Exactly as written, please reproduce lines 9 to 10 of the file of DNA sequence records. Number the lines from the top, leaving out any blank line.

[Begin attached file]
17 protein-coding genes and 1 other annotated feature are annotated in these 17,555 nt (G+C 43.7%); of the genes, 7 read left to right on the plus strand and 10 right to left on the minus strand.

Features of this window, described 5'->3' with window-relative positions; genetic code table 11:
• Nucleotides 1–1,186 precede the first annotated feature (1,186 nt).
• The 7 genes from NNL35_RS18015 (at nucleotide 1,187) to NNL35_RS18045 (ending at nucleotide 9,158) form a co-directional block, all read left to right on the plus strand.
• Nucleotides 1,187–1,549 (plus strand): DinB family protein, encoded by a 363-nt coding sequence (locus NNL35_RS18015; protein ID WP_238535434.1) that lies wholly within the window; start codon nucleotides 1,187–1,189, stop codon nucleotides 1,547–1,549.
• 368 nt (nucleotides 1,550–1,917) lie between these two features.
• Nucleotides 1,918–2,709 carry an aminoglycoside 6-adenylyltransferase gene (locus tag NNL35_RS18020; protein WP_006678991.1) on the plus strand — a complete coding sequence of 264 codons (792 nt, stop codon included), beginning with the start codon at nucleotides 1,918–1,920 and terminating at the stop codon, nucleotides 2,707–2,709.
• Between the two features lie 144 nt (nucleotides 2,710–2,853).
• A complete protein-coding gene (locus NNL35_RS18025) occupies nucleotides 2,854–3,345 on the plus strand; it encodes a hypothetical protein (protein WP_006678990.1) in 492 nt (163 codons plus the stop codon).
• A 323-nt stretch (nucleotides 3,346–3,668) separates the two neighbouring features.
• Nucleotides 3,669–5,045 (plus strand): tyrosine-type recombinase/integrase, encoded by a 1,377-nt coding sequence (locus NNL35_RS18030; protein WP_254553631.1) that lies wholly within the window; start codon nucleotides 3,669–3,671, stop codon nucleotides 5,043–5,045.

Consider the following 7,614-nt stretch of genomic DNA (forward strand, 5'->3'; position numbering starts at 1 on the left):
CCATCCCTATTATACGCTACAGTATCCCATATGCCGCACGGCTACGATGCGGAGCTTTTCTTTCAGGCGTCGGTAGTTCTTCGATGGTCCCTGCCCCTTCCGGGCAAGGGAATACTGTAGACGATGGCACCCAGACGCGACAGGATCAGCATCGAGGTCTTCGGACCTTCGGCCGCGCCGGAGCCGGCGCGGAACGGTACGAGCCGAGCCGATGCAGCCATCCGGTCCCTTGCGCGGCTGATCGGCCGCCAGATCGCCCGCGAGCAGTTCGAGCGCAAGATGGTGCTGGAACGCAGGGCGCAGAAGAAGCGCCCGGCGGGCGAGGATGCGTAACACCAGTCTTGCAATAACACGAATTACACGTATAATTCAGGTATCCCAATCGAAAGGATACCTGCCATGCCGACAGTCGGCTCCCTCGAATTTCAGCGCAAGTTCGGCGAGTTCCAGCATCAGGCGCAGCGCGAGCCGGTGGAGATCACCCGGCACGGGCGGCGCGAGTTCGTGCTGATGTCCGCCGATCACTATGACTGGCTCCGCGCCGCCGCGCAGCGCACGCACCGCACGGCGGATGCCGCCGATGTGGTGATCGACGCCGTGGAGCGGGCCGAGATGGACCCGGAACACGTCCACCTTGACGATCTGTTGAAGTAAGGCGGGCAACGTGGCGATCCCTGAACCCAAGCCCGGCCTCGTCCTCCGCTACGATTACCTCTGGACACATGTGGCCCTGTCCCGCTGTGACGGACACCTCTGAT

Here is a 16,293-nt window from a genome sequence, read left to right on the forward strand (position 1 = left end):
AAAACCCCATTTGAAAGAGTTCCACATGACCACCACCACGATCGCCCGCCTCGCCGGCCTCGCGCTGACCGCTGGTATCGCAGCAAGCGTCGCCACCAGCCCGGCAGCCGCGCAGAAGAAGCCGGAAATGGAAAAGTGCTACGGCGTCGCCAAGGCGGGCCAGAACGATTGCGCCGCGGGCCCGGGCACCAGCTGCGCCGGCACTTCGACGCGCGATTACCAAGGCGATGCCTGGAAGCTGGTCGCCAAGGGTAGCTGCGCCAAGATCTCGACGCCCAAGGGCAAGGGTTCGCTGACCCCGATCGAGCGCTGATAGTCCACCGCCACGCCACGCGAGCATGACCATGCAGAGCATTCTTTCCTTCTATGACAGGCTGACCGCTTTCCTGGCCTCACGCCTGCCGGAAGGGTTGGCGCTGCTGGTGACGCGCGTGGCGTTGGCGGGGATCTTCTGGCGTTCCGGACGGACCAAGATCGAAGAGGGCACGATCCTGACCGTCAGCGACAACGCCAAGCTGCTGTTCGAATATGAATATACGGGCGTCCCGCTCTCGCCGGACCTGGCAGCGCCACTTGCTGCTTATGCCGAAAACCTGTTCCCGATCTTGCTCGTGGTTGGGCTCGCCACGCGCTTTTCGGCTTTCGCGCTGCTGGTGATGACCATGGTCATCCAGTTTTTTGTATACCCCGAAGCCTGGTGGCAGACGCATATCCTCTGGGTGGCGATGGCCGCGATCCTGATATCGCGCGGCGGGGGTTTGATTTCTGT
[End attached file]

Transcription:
• A complete protein-coding gene (locus NNL35_RS18025) occupies nucleotides 2,854–3,345 on the plus strand; it encodes a hypothetical protein (protein WP_006678990.1) in 492 nt (163 codons plus the stop codon).
• A 323-nt stretch (nucleotides 3,346–3,668) separates the two neighbouring features.